RHRC:
The concept of the soul splitting into three parts upon death reads like a perfect way to give Peony life, functionality, and a concrete existence, even though her body was no longer active on earth. Why did you choose to express Peony’s troubled existence through this transition?

LS:
Spirits in the Chinese afterworld–whether beloved ancestors or ghosts–have the same wants, needs, and desires as living people. They need clothes, food, a place to live. They have emotions. Most important, in the Chinese tradition, spirits, ancestors, and even demons are very much a part of everyday life. This is why ancestor worship is so important. So for me the challenge was to create a believable situation (to Western readers, especially) for Peony. She can float, change form, and do many things that the living can’t do, but she is also limited–as all Chinese ghosts are–by things like corners, mirrors, scissors, and fern fronds. In other words, she inhabits a very real parallel world to the living world; both have their own rules of what can and can’t be done.

RHRC: Why was it important to place restrictions on Peony’s knowledge and capabilities in the afterlife–namely not being able to turn corners, or still having to learn life lessons before obtaining greater understanding?

LS:
I didn’t place those restrictions. They’re there by Chinese tradition. Let’s take not being able to turn corners as an example. This belief permeates many facets of Chinese culture, including city planning, architecture, and landscape design. The first time I went to my family’s home village, I was told I wouldn’t be able to find it because I had to know the right set of tire tracks through the rice fields to get there. I thought my uncles were kidding, but they were right. I could see the village in the distance, but there were no straight roads to it or to any other village in China. Why? Because even today no one wants to give ghosts a straight line to a village. In wealthy homes and palaces, you see zigzag bridges, which are aesthetically beautiful but also have a practical purpose. How many zigzags you had depended on your rank. Only the emperor could have nine zigzags. Even in wealthy, elite, educated homes, people didn’t want ghosts crossing their bridges. But obviously Chinese ghosts have found ways to get around these obstacles, otherwise there wouldn’t be Chinese ghost stories. I took those things that are traditionally harmful to ghosts and then had to figure out how Peony would overcome or work around them.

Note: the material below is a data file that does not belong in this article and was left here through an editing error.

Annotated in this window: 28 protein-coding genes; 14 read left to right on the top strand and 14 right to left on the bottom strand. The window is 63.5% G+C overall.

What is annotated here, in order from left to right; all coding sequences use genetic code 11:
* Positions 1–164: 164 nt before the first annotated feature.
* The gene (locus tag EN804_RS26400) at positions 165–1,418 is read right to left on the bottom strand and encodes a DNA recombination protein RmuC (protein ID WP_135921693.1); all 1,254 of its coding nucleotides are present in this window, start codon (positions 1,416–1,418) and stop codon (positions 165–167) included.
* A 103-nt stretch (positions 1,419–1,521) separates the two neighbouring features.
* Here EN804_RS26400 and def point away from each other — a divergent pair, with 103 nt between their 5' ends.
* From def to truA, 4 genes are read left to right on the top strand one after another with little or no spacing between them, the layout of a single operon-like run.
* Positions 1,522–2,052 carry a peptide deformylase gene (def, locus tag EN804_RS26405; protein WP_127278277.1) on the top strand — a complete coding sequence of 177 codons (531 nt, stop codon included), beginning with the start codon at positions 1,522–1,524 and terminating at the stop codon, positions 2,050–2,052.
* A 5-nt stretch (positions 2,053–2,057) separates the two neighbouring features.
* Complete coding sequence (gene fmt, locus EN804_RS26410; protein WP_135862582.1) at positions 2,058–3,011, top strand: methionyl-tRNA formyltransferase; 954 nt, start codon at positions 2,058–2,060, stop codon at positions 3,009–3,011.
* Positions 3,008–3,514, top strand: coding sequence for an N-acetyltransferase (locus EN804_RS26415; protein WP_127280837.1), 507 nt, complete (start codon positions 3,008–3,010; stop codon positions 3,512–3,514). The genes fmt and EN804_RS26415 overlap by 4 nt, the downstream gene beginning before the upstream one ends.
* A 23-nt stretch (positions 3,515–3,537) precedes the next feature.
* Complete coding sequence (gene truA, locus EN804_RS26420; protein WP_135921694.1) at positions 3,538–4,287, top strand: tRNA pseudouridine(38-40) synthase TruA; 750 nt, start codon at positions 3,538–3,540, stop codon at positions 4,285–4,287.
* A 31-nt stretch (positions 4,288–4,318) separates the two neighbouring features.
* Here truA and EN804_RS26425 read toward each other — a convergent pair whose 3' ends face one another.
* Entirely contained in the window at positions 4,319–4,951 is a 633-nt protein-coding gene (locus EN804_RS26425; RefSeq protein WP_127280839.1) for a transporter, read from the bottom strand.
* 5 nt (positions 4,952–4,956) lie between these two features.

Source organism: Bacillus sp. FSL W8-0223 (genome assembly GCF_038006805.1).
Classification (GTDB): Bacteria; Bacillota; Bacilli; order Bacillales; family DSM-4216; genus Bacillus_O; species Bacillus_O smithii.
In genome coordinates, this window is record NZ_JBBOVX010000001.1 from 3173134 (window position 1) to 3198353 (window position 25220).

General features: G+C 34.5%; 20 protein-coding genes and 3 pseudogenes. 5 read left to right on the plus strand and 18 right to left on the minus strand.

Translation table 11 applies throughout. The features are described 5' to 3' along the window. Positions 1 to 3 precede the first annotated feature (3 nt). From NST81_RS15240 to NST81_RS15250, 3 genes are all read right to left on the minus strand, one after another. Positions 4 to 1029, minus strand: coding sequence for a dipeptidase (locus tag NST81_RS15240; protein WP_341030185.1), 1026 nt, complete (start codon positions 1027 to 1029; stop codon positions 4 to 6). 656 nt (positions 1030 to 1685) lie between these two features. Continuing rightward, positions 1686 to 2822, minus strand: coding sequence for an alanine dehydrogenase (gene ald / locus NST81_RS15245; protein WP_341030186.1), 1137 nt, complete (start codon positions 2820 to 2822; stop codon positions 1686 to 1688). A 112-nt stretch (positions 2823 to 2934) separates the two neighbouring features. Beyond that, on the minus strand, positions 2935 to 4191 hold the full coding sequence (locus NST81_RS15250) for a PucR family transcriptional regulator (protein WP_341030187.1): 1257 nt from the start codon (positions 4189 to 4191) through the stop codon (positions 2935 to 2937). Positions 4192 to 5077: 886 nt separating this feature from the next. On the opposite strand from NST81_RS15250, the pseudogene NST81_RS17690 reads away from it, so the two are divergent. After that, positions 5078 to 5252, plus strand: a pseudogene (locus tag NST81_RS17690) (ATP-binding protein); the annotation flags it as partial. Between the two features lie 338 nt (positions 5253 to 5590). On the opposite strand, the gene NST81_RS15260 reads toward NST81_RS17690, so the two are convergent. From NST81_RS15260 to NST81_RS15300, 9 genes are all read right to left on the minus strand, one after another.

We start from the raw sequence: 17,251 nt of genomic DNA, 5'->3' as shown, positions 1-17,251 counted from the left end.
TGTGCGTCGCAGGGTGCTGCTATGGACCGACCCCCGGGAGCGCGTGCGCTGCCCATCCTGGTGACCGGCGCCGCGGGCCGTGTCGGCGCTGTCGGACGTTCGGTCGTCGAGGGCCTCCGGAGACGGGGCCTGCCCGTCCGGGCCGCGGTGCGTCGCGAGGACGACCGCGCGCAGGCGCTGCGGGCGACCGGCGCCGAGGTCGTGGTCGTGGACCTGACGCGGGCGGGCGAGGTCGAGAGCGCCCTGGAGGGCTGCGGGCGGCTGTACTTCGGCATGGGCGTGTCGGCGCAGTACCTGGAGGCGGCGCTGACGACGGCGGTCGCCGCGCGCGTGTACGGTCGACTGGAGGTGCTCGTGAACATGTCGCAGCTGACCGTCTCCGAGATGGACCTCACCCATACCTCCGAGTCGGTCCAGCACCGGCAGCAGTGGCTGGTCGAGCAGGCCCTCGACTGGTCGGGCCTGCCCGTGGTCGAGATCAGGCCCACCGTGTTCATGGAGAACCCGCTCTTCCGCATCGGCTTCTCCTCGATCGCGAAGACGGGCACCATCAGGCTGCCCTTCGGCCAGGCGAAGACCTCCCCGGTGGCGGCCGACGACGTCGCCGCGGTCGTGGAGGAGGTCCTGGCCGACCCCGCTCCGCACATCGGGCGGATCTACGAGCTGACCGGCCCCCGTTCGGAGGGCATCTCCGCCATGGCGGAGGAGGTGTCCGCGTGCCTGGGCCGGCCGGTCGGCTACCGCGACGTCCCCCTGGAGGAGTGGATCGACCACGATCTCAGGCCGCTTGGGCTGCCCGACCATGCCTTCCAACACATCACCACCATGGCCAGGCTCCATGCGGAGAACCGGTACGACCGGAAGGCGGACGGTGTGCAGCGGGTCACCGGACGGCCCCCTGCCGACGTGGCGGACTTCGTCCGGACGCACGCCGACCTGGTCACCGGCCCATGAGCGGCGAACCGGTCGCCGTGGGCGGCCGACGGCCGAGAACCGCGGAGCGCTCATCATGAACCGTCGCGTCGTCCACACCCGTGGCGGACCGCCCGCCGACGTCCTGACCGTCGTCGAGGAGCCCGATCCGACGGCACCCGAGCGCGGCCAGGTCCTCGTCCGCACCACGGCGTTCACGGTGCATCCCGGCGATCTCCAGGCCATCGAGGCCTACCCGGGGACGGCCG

RHRC:
When did the Chinese stop believing in all this?

LS:
They haven’t. In mainland China, some of these traditions and beliefs disappeared during the Mao era, but a lot of them are returning now. In Taiwan, ghost marriages are still practiced, because even in death everyone needs to have a spouse. Around the world, even here in the U.S., Chinese still celebrate New Year by sending the Kitchen God to Heaven to report to the ancestors on the family’s behavior during the past year.
My point here is that other countries and cultures have different belief systems. One isn’t right and the other wrong, although certainly wars and even personal arguments are fought all the time over whose religion is right. But I hope readers who find these beliefs disturbing, unsettling, or unbelievable will consider for a moment what people on the other side of the world might think about the Christian belief in the father, the son, and the holy ghost. In China, I’ve been asked many times, “People in the West don’t really believe in that stuff, do they?”

RHRC: You weave many secrets into this novel–secrets meant to protect but in the end only do harm, and harmful secrets that bring joy once revealed. What did you wish your readers to take away from this?